The first and fourth prayers were properly refused, as none of them embraced all of the facts which it was necessary for tire jury to' find in order h> defeat the plaintiff’s recovery. They were not complete, but confined only to> a single aspect of tire case. The instruction asked to be given in the third prayer was not warranted by the state of the evidence. The fifth prayer was substantially given. Indeed the modification made by the Court was virtually but a repetition of the language in the first part of the prayer. The seventh prayer, which was modified and then given by the Court, might well have been refused, as it is subject to the same objection as that already stated to the first and fourth prayers. It restricted the right to recover to only one viewmf the case, when there were others «which should have been considered by the jury. Like the first and fourth prayers, it was too narrow and therefore misleading. But the amendment of the Court wrought n0‘ material change in the instruction as it was asked to be given.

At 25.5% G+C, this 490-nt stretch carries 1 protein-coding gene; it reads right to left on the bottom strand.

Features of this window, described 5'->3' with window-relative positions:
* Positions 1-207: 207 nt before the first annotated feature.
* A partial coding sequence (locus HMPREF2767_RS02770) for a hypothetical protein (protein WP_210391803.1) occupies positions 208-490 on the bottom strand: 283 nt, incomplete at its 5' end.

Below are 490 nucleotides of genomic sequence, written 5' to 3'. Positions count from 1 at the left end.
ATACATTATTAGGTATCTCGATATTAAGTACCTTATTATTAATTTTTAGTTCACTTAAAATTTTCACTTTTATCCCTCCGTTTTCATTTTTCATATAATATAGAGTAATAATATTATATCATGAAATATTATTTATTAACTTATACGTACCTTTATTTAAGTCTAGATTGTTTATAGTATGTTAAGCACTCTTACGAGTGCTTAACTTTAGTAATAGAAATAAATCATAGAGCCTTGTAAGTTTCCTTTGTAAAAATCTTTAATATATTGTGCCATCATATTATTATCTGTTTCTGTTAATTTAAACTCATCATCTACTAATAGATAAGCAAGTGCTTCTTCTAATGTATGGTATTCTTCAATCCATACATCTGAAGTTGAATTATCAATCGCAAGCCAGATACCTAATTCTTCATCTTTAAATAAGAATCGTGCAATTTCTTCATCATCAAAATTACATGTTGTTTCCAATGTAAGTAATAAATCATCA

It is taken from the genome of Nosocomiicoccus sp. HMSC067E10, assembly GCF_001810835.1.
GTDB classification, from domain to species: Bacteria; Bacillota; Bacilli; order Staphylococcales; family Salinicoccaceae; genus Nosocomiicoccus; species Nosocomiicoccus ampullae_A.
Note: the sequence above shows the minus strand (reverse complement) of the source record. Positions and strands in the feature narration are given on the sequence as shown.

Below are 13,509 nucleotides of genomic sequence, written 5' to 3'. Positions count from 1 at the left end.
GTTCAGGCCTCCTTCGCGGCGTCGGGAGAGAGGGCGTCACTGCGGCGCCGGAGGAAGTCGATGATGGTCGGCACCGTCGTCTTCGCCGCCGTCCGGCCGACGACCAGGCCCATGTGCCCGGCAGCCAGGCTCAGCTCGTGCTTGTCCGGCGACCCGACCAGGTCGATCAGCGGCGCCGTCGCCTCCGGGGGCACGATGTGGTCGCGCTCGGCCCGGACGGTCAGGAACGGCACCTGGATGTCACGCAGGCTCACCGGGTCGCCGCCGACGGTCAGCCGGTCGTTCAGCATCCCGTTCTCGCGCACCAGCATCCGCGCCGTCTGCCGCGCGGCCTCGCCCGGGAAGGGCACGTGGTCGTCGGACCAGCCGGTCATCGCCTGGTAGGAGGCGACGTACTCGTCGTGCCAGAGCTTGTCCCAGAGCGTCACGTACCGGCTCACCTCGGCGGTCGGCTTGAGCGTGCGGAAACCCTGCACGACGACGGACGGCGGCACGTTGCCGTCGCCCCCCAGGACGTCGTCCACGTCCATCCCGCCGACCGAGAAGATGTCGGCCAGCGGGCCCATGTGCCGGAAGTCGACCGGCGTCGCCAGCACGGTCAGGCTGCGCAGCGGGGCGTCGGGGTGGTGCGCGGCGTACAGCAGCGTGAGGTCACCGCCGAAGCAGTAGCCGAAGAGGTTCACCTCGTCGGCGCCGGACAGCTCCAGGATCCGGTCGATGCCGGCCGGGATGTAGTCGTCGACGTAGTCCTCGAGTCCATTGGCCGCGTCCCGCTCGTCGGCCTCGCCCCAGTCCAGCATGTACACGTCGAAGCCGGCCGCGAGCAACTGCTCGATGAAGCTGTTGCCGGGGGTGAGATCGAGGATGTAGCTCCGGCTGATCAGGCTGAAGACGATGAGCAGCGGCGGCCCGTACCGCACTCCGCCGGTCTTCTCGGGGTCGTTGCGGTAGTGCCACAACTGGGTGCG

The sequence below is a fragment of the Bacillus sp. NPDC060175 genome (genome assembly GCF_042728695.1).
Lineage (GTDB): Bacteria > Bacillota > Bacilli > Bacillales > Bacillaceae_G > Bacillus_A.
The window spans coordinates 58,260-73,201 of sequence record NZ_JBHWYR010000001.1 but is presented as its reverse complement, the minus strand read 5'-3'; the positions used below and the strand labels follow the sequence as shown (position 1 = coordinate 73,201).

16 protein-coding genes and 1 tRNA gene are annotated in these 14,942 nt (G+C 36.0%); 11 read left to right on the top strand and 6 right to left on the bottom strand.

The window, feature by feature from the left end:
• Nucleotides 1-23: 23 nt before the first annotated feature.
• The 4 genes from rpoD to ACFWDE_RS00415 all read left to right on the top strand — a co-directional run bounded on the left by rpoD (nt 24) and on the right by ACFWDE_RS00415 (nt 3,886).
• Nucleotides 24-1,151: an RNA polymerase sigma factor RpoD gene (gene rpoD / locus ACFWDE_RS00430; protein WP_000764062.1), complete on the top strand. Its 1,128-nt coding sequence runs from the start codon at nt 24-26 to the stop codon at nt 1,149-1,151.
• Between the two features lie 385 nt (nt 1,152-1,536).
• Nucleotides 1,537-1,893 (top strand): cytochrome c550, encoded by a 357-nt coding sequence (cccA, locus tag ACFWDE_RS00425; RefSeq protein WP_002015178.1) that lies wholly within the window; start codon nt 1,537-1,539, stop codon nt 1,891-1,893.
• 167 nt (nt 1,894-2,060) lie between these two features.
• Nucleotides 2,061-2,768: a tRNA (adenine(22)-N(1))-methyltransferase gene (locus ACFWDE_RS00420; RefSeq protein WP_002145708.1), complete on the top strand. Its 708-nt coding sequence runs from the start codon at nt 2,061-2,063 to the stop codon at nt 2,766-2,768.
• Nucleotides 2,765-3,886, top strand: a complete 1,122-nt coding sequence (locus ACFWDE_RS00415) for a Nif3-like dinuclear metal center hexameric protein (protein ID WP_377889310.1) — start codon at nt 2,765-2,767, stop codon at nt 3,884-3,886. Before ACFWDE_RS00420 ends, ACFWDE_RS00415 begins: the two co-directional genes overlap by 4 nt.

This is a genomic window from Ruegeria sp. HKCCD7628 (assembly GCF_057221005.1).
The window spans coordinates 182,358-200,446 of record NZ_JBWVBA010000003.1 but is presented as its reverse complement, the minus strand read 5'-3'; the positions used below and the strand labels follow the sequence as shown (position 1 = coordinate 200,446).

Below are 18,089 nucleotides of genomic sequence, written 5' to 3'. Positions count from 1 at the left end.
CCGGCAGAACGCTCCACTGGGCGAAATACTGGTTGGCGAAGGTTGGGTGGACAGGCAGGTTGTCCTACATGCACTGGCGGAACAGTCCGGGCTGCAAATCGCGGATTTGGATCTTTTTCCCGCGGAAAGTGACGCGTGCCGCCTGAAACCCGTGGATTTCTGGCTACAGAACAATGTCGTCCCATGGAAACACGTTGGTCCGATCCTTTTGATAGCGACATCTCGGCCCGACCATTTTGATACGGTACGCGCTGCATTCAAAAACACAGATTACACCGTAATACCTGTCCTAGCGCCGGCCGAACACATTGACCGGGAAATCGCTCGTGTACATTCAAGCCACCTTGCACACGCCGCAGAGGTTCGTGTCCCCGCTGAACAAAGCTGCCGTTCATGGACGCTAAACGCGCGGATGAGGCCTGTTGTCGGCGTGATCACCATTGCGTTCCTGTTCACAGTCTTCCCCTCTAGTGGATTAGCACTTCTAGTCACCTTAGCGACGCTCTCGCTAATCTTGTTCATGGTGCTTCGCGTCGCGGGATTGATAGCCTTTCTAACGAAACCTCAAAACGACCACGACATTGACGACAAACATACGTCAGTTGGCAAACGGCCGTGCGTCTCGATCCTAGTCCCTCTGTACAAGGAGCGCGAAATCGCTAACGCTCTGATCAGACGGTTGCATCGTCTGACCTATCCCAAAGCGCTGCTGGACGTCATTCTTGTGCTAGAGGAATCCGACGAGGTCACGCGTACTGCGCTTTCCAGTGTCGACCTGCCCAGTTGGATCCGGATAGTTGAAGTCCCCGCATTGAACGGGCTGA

With reference to the objections to testimony, we may say generally that the declarations of an agent are not competent to prov® the agency; it is only after a prima facie case of agency has once been established that the acts and declara*35tions of the agent can become competent against bis alleged principal. Francis v. Edwards, 77 N. C., 271; Gilbert v. James, 86 N. C., 244; Daniel v. Railroad, 136 N. C., 517, at tbis term. Wben be is sbo-wn to be an agent, bis acts and declarations in, the course of bis employment and within the scope of bis agency and while be is engaged in the business (dum ferret opus) are competent, a's in that case they are, as it were, the acts and declarations of the principal himself. What be says and does, even while engaged in transacting the business of the agency, is not competent to establish the agency, which is a preliminary fact to be shown before his acts and declarations can be admissible at all. We need not discuss the exceptions to the charge as they may not be presented 'again. There was error in the refusal to give the instructions contained in the second and sixth prayers of defendant, for which there must be another trial.

New Trial.